Tuesday, 22 July 2014

Tilbury: Are you Grimsby in disguise?

Tilbury is doubling  as Grimsby says a report on Sacha Baron Cohen's new film Grimsby in the Guardian. Tilbury might seem a bit run-down and once had what the Sun termed "the hardest pub in Britain", but at least it's not as bad as Grimsby it seems. Tilbury had to have a makeover to increase its Grimsbyness, with extra litter, graffiti and burned types being added.

Nice quote from Tilbury resident Bethany Casey, 19, in the Thurrock Gazette upon finding all the shops now had 'Grimsby' written on them: "I thought I was drunk. I tried to get to the off-licence and thought ‘what’s going on here?’ so I went to the other one further down and noticed a run-down park had sprung up – but I didn’t think anything of it because, if they did put a new park in Tilbury, it would get wrecked straight away.”

Still, I'm sure Grimsby doesn't have any hidden jewels among the containers like Tilbury, such as the superb defences of the thoroughly recommended Tilbury Fort (pictured) or Coalhouse Fort, the Bata building or the famous port terminal where generations of immigr
ants first arrived in Britain…

Tuesday, 8 July 2014

We are sailing at Upminster Windmill

Just spent a very enjoyable Sunday afternoon at Upminster Windmill. Built in 1803 the windmill is one of the best-preserved in the country and is a striking relic of 19th Century Essex. The Friends of Upminster Windmill conducted a free and very illuminating tour up and down the windmill's narrow stairs.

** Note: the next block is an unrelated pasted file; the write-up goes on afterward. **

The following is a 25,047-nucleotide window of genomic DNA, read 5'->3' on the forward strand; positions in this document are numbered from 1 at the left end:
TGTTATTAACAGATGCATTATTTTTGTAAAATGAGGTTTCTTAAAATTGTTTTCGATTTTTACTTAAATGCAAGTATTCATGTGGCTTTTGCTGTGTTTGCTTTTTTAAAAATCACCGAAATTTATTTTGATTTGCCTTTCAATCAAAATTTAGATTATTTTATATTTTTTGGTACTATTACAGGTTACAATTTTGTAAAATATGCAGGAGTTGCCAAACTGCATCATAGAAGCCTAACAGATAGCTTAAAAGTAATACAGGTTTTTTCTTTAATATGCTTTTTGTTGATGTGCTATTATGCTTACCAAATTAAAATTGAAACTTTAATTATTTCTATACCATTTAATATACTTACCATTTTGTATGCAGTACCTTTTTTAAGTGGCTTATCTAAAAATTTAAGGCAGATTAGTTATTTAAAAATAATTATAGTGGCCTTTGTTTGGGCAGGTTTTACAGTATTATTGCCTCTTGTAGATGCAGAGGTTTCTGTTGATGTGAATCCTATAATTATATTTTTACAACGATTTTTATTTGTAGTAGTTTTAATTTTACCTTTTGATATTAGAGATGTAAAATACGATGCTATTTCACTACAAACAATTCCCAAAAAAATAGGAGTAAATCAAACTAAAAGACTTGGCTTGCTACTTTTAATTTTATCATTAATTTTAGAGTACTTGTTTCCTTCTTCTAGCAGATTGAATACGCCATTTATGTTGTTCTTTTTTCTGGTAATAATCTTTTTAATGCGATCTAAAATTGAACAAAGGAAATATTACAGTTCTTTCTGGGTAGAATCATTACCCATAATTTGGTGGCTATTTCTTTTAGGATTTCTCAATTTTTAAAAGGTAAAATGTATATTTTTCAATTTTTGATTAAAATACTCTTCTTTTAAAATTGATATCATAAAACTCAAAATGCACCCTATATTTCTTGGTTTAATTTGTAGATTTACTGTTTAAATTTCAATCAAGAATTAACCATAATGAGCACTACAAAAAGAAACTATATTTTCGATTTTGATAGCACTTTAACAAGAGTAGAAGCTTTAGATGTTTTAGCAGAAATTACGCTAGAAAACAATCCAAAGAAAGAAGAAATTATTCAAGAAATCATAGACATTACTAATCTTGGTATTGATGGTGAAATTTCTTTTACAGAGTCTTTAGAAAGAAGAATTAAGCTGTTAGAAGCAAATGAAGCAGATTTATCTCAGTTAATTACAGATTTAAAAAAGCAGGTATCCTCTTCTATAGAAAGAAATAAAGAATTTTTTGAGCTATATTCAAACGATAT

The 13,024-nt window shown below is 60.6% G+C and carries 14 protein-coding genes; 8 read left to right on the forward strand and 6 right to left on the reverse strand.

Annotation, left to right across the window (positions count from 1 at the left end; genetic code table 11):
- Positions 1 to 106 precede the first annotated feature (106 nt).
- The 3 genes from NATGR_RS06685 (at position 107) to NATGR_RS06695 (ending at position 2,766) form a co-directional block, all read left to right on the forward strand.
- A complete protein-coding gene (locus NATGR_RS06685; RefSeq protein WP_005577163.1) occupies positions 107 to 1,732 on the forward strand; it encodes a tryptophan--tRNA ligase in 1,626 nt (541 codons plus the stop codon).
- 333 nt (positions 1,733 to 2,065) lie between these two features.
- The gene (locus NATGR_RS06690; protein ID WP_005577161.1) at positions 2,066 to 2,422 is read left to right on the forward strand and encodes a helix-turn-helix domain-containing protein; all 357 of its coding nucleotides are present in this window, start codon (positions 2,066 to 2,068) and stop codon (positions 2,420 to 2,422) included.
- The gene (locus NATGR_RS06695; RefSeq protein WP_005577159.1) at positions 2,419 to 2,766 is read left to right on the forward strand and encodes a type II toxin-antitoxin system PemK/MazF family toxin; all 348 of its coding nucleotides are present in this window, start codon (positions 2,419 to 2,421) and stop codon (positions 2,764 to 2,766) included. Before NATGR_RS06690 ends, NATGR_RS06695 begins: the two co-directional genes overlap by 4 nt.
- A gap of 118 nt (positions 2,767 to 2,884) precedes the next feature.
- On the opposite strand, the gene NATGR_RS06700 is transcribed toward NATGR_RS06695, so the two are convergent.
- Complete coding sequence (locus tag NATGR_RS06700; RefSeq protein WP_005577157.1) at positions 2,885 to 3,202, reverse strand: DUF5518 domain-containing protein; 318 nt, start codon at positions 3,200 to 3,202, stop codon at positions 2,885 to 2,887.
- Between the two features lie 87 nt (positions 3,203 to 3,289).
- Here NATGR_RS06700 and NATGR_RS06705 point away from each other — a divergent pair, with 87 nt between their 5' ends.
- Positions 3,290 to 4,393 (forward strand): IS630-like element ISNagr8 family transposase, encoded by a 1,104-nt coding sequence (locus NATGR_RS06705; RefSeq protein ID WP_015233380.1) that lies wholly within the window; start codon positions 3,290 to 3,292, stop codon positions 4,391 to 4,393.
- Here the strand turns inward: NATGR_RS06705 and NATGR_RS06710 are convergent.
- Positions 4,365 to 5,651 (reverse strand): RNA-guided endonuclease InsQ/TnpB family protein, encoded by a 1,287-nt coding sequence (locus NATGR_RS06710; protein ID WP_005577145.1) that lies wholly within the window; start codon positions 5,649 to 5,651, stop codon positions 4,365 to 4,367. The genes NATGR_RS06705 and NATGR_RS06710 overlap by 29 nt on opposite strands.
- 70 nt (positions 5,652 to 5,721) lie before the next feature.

We learned how hard the miller had to work climbing the stairs around 30 times a day and also what an advanced piece of technology it was. The interlocking giant cogs that turn the quern stones that grind the flour are fascinating, as are the beams, pulleys, wooden hoppers and massive sails. The best white flour had to ground seven times, though the coarser and cheaper wholemeal flour was actually healthier, we now know.

We started off in the cap, that still rotates. From the small windows you can see the City skyline and the more modern wind turbines of Dagenham. The mill was run by the Abraham family and one of the fascinating human aspects is the Victorian graffitti left by their 16 year old daughter on the mill's machinery.